It was pretty exotic and Euro next to the other Ford products of the time. It was more expensive too, to the point where I could only dream. Now it’s filthy and discarded, like an old sweaty running shoe. Uggggh!

  • avatar

    When I used to listen to Jim Rome, I always laughed at his XR4Ti ownership experiences. Cool-looking car, though.

    Now the Scorpio was a very good-looking car – what the original Taurus SHOULD have looked like.

    Back then, Ford was in a Euro styling mood – even the refreshed Tempo/Topaz twins had that Euro-look to them. I still hated those cars every time I got stuck with one at the rental counter in Grand Rapids!

  • avatar

    They may do terrible in LeMons, but their European Coswoth powered counterparts sure tore up the WRC circuit before these big cars were banned after a series of fatal accidents.

    It’s relative, the Ford Sierra Sapphire RS:

  • avatar

    I owned one of these.

    I mean just like the one in the picture – blue on gray ’88 with gray interior and a 5-speed manual – bought it used on the cheap when I was young and dumb.

    Only lasted about a year before it had a catastrophic engine failure. I’m guessing the engine hydrauliced – I was driving in a massive thunderstorm in Texas at relatively low speed on 59 toward Sugarland when the engine basically lost all compression, died, and refused to turn. There was standing water on the road, but not one of those pushing through a foot of water what were you thinking you idiot situations. Given the type of fail and timing – I’m guessing the engine sucked water and that was it.

    I was living in an apartment at the time and we were doing the pushing it to a different parking spot every couple of days in the middle of the night thing to make it appear it was still running. Management eventually figured it out – made the mistake of working on it in the spot and I’m guessing someone reported us – to the junkyard it went. It was full of electrical gremlins from the day I bought it. The wooooosh sound of the turbo was pure awesome and the back seat was absolutely huge.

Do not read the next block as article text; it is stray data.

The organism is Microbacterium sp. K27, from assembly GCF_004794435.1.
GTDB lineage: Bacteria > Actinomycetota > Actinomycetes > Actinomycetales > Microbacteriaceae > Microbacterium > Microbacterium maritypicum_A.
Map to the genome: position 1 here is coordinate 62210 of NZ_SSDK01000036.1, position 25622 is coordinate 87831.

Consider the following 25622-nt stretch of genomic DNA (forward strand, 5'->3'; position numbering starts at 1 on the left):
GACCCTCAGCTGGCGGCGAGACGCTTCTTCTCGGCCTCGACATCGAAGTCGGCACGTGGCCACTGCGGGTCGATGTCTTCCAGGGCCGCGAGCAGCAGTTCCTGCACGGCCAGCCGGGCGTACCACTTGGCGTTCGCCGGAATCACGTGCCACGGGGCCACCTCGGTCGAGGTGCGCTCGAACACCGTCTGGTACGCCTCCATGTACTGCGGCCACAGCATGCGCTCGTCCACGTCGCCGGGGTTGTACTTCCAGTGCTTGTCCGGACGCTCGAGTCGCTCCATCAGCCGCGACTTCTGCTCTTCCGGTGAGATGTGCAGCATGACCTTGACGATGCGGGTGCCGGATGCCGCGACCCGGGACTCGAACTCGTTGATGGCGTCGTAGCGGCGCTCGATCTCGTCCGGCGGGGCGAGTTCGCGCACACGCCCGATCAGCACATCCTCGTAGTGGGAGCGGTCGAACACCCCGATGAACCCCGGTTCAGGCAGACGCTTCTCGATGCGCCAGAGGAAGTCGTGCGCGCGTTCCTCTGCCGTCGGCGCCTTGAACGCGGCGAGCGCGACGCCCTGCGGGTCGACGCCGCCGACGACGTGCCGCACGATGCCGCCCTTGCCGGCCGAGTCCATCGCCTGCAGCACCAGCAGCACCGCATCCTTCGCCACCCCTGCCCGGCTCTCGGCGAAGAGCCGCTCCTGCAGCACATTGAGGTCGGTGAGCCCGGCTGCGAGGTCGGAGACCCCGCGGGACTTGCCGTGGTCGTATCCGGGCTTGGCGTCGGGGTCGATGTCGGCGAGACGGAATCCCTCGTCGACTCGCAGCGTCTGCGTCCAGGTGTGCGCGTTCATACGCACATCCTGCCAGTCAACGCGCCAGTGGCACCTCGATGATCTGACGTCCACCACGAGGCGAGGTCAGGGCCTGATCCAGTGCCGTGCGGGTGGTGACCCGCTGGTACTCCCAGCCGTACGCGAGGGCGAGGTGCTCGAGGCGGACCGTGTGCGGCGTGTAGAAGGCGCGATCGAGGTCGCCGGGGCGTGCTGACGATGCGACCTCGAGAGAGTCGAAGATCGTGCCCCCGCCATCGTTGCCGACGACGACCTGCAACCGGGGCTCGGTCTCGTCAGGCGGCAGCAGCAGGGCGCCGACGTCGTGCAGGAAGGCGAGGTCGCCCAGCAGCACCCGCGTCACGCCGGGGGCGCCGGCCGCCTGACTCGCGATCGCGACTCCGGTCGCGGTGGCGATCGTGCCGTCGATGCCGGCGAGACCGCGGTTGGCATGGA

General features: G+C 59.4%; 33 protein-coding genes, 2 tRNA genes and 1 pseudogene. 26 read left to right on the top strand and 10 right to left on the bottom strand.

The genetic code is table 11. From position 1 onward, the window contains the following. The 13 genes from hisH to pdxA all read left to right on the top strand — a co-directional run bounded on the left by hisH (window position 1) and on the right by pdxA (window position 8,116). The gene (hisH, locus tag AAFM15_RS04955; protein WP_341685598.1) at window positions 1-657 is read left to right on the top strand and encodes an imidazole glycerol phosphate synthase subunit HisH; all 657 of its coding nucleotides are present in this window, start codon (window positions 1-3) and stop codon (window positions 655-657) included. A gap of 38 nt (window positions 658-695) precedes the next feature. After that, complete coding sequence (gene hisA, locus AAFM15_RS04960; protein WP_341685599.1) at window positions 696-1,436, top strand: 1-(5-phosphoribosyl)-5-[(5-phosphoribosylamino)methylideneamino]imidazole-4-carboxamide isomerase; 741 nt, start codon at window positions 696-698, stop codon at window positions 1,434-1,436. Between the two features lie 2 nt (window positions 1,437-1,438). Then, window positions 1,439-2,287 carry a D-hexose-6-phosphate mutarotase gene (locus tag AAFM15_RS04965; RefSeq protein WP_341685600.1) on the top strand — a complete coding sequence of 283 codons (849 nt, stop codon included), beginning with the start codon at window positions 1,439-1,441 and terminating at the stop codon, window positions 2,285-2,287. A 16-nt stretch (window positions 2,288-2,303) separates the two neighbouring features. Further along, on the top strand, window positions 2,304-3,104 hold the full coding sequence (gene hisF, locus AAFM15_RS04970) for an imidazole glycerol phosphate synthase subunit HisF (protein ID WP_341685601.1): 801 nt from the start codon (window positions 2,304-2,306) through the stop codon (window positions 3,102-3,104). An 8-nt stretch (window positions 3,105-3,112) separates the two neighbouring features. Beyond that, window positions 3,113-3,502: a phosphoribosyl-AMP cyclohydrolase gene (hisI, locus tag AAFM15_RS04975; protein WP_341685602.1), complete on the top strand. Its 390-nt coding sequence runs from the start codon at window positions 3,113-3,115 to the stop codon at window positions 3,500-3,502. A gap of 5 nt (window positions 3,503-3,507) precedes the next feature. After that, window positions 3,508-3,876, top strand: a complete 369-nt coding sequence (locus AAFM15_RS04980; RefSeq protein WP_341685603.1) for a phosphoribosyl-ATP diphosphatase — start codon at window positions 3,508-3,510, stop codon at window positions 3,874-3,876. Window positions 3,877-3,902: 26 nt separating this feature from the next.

It was the last hatchback I owned. I remember it fondly, but I also remember it as a steaming pile of crap with so much potential to be more.

    Ford did a God awful job of marketing the entire Merkur line.

    • 0 avatar

      Because this car was not available in the plces I lived in, I always saw them with special wonder. That special wonder of a teenager. Had I known you, I’d have thought you were the coolest guy ever, and would have cursed you silently for not fixing/keeping it! Oh, teenage eyes.

      • 0 avatar

        Even in my young dumb twenties I was strangely attracted to the Mekur. I look back and can see all the potential it had – if it had been built better – if it didn’t have a long list of quality issues – if Ford had actually marketed properly.

        I seem to remember published 0 to 60 times were very high 6’s or right at 7 seconds. During the waning years of the malaise era this was crazy fast. Given it was RWD you didn’t have the torque steer of the hot hatches of the time.

        There was something luxurious about the cabin, but it was still a lot of hard plastics, and Ford parts bin instruments and switch gear. It wasn’t “bad,” but it wasn’t great.